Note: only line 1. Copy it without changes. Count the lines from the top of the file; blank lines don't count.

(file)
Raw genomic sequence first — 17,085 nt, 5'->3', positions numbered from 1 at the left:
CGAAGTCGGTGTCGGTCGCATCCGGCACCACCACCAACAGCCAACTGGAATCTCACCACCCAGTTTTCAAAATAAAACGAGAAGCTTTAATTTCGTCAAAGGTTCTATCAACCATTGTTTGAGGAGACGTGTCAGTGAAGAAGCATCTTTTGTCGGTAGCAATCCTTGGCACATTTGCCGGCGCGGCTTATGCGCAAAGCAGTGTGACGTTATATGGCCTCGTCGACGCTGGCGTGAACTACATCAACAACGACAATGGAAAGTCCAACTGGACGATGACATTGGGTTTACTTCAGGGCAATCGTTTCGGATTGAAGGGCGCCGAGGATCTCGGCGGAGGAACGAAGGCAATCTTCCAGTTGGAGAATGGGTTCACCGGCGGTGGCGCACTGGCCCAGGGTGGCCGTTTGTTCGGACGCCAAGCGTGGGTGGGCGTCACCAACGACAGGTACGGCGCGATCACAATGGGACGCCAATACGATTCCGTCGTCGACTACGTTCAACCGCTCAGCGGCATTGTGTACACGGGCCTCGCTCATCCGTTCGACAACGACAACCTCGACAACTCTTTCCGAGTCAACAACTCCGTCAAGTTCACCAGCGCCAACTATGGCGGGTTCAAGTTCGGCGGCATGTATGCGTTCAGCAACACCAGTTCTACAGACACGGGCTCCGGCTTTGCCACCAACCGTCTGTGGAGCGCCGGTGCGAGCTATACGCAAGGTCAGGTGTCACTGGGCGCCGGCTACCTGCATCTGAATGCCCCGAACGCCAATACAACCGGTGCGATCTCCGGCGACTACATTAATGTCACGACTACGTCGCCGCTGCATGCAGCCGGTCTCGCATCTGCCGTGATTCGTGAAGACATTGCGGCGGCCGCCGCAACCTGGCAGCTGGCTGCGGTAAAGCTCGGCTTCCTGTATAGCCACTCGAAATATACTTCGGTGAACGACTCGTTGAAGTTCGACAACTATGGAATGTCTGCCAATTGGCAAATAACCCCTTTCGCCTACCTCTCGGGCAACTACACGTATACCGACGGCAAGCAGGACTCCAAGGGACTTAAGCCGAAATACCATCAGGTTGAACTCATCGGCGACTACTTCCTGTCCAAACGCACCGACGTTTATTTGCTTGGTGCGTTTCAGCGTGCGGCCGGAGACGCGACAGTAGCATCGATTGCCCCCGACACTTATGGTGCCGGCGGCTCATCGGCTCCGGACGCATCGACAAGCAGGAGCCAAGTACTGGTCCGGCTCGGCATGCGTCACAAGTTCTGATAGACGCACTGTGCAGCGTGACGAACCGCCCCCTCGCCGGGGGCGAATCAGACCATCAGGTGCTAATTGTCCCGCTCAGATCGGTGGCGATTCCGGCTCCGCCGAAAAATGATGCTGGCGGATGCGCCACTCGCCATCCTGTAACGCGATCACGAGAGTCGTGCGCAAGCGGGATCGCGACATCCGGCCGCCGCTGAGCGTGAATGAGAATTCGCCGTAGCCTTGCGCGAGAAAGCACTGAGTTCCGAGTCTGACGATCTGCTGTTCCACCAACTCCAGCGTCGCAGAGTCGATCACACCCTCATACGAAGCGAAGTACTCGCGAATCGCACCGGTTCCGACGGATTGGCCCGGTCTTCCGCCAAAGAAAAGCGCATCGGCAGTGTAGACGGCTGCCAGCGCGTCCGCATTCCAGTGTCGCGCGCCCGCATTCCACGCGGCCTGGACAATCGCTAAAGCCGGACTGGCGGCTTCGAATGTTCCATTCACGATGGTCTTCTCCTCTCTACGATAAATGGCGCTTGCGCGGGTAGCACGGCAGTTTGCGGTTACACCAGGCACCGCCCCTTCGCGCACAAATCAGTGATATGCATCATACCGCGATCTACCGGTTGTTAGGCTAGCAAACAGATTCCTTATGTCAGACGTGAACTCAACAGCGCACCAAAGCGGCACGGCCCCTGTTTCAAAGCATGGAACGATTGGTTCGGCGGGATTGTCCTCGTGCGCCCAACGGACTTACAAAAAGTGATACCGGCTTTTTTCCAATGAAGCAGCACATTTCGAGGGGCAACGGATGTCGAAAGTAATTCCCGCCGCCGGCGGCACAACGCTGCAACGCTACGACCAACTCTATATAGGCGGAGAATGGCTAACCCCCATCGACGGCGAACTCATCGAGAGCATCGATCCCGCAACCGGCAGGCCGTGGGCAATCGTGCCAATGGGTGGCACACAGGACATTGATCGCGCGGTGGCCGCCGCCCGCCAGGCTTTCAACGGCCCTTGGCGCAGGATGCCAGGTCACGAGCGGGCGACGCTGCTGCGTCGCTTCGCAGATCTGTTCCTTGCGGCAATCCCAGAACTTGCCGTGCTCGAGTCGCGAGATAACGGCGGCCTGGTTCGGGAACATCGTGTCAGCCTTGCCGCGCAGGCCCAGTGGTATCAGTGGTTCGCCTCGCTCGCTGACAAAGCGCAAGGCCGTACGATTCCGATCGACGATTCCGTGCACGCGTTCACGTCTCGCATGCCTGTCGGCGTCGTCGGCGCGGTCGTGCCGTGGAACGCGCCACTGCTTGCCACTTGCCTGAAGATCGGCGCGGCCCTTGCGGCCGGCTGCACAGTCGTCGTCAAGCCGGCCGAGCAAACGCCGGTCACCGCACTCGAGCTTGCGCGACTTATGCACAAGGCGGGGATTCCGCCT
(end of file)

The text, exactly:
Raw genomic sequence first — 17,085 nt, 5'->3', positions numbered from 1 at the left: